Soulful Solo: David Ruffin’s First Four Albums on Real Gone Music
By Ken Paulson
David Ruffin, the man who sang lead on the Temptations’ “My Girl” and “Ain’t Too Proud to Beg,” died of a drug overdose at age 50, the epitome of squandered talent.
Yet two new releases from Real Gone Music remind us of the richness of his early solo career, when for a time it looked like he might match the success of his former group.
Each of the two discs contains two Ruffin solo albums on Motown: My Whole World Ended and Feelin’ Good from 1969 and David Ruffin and Me ‘n Rock ‘n’ Roll Are Here to Stay, from 1973 and 1974 respectively.
The first album is a stunner, fueled by the title hit and the similarly despairing “I Lost Everything I’ve Ever Loved.” This is classic Motown with driving and inventive songs from a wide range of writers, including Johnny Bristol, Harvey Fuqua and Pamela Sawyer, plus a soaring cover of “Everlasting Love.”
Feelin’ Good is much of the same, though there were no breakout pop hits. “I Could Never Be President” is both topical and goofy; this guy could solve all the world’s problems, but he’s too busy being in love. It appears the writers skipped civics class: “Congress would veto the first bill I would pass.”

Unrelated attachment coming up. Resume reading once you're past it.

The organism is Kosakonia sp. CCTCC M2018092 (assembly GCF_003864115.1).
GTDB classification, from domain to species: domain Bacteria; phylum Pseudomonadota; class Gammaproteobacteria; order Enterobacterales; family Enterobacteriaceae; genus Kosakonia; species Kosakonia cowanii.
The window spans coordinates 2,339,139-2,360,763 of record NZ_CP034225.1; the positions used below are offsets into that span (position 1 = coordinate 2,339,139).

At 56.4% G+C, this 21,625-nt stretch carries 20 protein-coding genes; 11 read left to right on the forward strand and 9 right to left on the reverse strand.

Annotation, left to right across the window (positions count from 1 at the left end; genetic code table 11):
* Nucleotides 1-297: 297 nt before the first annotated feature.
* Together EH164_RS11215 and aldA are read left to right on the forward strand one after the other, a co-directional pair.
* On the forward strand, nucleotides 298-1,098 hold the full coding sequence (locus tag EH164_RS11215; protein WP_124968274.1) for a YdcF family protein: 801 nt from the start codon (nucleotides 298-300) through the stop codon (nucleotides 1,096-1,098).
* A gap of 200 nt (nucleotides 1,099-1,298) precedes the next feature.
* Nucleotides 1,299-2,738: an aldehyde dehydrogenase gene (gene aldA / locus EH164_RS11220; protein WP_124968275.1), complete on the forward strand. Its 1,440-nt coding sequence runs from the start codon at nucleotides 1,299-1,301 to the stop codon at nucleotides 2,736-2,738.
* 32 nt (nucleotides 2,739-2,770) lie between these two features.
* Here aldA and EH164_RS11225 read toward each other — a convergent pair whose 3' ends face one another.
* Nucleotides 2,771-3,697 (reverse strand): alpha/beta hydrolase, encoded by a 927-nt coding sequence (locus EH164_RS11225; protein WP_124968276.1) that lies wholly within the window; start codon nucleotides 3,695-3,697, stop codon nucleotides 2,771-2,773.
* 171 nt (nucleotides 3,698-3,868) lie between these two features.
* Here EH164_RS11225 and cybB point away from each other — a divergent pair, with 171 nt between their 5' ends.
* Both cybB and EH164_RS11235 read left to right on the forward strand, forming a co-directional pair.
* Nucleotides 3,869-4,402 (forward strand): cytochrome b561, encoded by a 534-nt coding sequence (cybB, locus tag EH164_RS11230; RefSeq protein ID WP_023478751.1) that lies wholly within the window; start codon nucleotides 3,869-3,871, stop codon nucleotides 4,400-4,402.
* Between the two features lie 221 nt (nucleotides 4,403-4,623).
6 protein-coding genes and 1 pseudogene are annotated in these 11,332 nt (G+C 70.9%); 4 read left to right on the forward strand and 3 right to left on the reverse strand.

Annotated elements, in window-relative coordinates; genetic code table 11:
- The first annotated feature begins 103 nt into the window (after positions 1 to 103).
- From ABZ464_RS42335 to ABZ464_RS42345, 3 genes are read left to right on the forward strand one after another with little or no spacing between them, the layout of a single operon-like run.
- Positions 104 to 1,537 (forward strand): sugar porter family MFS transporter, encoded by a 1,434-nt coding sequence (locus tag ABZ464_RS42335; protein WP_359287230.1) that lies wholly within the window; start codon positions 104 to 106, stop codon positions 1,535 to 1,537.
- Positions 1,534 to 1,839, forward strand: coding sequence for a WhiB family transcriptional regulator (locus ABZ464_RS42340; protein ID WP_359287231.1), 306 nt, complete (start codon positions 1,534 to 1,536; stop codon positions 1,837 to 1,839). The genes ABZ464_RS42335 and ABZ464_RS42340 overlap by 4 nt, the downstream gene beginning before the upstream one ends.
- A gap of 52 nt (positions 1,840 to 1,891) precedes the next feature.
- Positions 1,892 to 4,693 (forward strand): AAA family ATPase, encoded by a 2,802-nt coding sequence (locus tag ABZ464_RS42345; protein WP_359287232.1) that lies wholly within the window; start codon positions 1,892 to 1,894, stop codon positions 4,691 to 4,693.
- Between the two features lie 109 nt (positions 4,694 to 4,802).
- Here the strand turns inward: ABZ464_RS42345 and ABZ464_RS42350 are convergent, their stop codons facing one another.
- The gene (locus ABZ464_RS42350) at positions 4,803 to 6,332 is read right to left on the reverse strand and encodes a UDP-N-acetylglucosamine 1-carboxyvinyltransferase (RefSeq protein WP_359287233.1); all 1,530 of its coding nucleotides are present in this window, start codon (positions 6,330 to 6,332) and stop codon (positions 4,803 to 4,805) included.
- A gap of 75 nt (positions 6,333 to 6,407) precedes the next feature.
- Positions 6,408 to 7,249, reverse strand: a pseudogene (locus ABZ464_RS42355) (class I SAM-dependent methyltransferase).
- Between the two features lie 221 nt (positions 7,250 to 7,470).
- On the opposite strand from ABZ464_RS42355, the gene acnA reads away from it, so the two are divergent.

Less impressive, but still worthy, are the third and fourth albums. It’s odd that after an army of writers on the first two releases, Motown opted to have Bobby Miller produce and write most of David Ruffin.” “The Rovin’ Kind” and the audacious “Go On with Your Bad Self” are highlights.
I was a young music writer and college radio station programmer when Me and Rock ‘n’ Roll Are Here to Stay was released and remember being surprised by the odd packaging. The orange cover with a large jukebox graphic suggested something from Starland Vocal Band or Dawn, and certainly not the work of a soul great.
Norman Whitfield’s production was ambitious and sometimes intrusive. Otherwise compelling versions of “Superstar (Remember How You Got to Where You Are) are marred by pumped-up audience noise. The album didn’t even crack the Top 200.
Both collections capture the vibrancy of early ‘70s soul, and the first two albums are a must for fans of Motown’s golden era.
(This article originally appeared on Sun209.com at http://sun209.com/?p=6719.)